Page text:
from a background in biology. She has participated in numerous natural history museums, including the University of Arizona, the National Museum of Natural History, Carnegie Museum, American Museum of Natural History, and University of Michigan Museum of Zoology, where she worked curator of birds. She taught biology at the University of Michigan and was a visiting program director at the National Science Foundation on several occasions. Last, she taught molecular biology at Smith College. She holds …
Posts Tagged ‘PLAYER’
When I was recently a candidate to take many different and interesting people are exposed.
I did it a point to communicate with people about who I am, what I believe in, believe it or not, the negative responses I did not think that I had when I deferred law 17 was to be honest, but my lack of religious faith.
Actually, I was a little on the number of "shocked" looks like I have if I am the people I'm an atheist says. Although people seemed to get over itrather quickly after my state of discussion about religion and religious tolerance. But it was that the first "look" that really surprised me.
Now I have a good idea why.
A new study has been published:
Atheists identified as America's most distrusted minority, according to the new U of M study
What: U of M study shows America's distrust of atheism
Who: Penny Edgell, associate professor of sociology
Contact: Nina Shepherd, sociology, media relations,(612) 599-1148
Mark Cassutt University News Service, (612) 624-8038
Minneapolis / St Paul (3/20/2006) —
American's increasing acceptance of religious diversity extends not to those who do not believe in a God, according to a national survey by researchers at the University of Minnesota Department of Sociology.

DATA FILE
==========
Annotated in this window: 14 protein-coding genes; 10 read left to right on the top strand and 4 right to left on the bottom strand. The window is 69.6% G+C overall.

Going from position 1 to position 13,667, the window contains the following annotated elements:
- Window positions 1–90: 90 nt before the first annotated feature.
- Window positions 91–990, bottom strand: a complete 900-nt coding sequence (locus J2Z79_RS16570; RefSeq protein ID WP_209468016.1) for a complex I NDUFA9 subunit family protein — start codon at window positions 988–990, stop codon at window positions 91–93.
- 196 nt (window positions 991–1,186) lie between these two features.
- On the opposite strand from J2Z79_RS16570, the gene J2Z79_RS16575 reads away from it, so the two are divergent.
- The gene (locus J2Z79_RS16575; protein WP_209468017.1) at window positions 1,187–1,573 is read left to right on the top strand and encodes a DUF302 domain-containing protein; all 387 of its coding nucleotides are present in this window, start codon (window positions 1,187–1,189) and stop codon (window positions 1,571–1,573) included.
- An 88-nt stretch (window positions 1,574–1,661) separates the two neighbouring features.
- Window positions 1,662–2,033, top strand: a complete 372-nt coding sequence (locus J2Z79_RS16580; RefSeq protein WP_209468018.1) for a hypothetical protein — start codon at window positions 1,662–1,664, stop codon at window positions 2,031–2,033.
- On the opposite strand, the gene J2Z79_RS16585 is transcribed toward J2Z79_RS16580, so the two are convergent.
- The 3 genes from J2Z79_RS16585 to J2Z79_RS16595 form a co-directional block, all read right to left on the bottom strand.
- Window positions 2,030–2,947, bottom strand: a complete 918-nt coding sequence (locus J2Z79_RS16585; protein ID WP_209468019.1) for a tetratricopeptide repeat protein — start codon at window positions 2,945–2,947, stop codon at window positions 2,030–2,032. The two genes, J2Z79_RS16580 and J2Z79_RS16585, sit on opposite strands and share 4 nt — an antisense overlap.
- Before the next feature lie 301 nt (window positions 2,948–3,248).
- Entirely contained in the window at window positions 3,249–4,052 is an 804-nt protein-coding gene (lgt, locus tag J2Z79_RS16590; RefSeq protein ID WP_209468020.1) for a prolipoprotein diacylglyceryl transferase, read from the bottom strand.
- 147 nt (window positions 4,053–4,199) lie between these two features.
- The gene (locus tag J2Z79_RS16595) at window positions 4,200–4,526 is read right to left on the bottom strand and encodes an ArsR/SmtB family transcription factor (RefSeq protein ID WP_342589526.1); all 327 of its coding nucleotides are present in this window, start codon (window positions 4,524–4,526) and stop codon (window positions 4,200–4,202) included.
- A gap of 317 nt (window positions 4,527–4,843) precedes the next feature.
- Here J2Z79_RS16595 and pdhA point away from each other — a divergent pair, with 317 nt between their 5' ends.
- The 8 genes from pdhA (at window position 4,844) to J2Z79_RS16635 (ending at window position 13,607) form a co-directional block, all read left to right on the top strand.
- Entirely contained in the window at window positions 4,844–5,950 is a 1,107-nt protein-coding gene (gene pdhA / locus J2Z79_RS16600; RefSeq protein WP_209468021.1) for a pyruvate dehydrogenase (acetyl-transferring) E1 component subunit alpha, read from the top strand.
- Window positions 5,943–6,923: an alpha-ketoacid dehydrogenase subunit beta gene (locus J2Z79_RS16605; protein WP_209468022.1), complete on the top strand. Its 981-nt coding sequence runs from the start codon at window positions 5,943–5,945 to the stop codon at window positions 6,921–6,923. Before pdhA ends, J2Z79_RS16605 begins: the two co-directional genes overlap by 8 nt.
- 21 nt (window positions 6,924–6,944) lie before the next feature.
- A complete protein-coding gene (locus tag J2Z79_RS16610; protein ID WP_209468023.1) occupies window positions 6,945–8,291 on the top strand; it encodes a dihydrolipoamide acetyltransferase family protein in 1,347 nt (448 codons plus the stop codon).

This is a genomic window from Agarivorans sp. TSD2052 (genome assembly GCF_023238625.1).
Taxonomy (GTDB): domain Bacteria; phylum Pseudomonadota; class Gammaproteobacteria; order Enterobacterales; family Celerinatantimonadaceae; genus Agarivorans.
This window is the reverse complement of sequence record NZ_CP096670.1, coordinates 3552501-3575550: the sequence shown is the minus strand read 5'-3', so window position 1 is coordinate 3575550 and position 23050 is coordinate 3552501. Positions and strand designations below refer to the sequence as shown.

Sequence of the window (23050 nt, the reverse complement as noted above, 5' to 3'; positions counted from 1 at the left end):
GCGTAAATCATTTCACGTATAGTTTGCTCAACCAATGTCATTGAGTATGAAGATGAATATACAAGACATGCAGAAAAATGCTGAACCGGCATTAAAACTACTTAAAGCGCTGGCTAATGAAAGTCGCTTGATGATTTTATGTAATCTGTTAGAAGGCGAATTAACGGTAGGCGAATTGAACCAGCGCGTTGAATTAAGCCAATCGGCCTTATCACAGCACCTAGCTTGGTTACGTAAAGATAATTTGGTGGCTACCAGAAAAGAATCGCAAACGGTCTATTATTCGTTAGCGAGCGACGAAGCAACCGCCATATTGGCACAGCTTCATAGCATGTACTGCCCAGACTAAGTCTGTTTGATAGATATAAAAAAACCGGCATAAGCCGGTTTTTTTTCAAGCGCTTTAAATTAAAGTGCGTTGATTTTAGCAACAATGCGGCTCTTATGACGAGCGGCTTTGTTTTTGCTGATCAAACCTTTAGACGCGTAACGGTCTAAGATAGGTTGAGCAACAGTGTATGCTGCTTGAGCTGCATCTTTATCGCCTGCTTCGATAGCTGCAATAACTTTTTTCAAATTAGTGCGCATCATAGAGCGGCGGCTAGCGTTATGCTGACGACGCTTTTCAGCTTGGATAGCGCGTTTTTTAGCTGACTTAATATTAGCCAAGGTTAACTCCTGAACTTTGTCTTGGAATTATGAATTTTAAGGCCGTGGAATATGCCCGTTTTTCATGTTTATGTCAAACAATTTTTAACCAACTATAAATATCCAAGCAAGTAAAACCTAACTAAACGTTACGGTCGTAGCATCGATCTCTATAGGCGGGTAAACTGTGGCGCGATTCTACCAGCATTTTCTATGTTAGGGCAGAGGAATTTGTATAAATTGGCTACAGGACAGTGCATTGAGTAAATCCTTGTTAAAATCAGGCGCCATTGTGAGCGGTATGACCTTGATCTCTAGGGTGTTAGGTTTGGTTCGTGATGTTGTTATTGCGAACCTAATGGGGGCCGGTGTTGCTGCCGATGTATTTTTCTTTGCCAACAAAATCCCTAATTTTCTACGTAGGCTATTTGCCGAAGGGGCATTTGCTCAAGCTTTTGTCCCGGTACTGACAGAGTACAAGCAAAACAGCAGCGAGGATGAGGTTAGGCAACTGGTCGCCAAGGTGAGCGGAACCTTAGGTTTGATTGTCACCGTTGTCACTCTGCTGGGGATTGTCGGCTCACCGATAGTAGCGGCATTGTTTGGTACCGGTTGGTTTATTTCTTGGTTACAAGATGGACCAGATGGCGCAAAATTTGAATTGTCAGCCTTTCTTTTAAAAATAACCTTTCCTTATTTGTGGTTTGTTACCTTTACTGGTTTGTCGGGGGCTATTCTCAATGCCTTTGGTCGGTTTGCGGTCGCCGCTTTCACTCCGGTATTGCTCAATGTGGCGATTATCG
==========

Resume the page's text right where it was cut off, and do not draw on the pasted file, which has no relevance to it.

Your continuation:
From a telephone sampling of more than 2,000 households, university researchers found that Americans voteAtheists are among Muslims, recent immigrants, gays and lesbians and other minority groups in "sharing their vision of American society." Atheists and the minority that most Americans are least willing to marry their children.
Even though atheists are few, not formally organized and relatively hard to identify publicly, they are seen as a threat to the American way of life by a large segment of the American public. "Atheists, the billabout 3 percent of the U.S. population, offer a glaring exception to the rule of increasing social tolerance over the past 30 years, "says Penny Edgell, associate professor of sociology and director of the study researchers.
Edgell also argues that today's atheist the role that Catholics, Jews and communists in the past, they offer a symbolic moral boundary to membership in American society have played to play. "It seems that most Americans believe that diversity is fine as long aseach share a common 'core' of values that is credible and in America that "core" was religious in the past, "says Edgell. Many of the respondents of the study atheism associated with a series of moral indiscretions rampant between criminal behavior materialism and cultural elitism.